The Feeling of a Language

For those who have had them, international travel can be some of the most incredible experiences one has. But with these experiences come the almost the inevitable difficulty of a language barrier. In her article “Sensory Ways of Knowing, When Research Tunes into Emotions,” Elizabeth Challinor talks about an experience in Cape Verde,  where the locals are speaking Creole very fast and she is unable to keep up. Despite the lack of understanding, Challinor did not feel left out, indeed she would even laugh along with the others, for no reason other than that’s what was happening. She describes this experience as being a change from the participant observer to the “participant absorber.”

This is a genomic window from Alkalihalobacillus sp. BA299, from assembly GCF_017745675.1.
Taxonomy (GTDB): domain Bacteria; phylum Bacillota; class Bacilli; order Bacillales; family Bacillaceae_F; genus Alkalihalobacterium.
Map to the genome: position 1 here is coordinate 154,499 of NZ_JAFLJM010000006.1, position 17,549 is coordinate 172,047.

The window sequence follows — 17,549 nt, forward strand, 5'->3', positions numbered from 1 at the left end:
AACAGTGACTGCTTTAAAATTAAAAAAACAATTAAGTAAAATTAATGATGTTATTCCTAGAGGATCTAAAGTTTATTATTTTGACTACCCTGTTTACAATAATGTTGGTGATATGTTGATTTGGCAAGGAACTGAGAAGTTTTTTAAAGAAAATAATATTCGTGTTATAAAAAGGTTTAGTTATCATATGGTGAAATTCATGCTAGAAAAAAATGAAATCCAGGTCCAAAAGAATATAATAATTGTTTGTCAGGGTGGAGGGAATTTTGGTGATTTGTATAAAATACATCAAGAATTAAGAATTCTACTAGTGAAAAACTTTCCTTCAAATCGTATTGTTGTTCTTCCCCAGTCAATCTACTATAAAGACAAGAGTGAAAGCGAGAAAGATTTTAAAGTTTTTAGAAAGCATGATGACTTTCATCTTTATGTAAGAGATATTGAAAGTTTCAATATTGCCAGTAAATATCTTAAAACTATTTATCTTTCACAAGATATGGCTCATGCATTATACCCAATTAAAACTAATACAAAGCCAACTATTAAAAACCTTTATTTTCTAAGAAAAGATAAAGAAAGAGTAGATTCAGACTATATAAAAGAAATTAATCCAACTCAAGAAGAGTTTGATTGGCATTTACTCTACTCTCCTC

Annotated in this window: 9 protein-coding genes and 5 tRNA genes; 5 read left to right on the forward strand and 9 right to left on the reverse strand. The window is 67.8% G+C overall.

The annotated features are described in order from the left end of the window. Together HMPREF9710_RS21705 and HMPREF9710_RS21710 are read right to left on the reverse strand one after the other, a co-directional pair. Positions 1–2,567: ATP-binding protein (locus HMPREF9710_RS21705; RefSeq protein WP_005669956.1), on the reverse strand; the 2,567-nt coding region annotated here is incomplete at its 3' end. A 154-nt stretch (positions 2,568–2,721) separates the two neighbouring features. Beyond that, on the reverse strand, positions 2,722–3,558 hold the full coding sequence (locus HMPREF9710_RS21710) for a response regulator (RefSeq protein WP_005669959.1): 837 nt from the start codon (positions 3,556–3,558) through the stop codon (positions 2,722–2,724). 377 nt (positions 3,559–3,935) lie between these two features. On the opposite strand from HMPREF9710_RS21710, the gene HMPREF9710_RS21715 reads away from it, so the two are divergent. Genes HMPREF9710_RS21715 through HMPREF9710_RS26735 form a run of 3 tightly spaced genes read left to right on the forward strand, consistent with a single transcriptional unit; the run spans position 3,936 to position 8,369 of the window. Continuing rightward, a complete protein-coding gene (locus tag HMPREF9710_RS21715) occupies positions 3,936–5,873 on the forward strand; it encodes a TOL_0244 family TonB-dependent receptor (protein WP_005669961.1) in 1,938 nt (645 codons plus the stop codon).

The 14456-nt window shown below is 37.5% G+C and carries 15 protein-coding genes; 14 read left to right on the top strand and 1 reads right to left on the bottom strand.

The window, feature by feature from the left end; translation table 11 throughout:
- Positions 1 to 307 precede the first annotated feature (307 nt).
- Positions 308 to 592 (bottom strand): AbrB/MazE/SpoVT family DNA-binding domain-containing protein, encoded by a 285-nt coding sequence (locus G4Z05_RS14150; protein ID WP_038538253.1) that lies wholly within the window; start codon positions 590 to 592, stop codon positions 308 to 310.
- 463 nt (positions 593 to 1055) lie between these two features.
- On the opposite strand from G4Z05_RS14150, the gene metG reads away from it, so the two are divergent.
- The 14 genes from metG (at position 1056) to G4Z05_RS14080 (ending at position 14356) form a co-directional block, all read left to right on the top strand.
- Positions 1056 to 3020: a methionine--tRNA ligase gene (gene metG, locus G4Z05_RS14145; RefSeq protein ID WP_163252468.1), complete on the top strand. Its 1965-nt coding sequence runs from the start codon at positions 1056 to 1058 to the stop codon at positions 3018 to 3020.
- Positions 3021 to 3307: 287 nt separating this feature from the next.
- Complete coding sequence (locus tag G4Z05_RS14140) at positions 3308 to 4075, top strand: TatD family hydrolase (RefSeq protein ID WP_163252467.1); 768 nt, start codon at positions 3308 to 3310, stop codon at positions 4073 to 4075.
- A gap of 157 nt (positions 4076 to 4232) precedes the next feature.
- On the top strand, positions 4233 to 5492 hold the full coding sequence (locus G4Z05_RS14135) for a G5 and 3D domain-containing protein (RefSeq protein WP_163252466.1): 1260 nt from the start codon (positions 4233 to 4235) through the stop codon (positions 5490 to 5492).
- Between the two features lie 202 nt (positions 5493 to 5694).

During my three months in Costa Rica, I found myself in similar situations countless times. Despite years of learning Spanish in school, no amount of education could have prepared me for conversing in real life Spanish with native speakers. Like Challinor, there were many times where the speed of conversation was simply beyond me. Regardless, I usually enjoyed myself, and I found that just letting myself absorb the language was a comforting experience.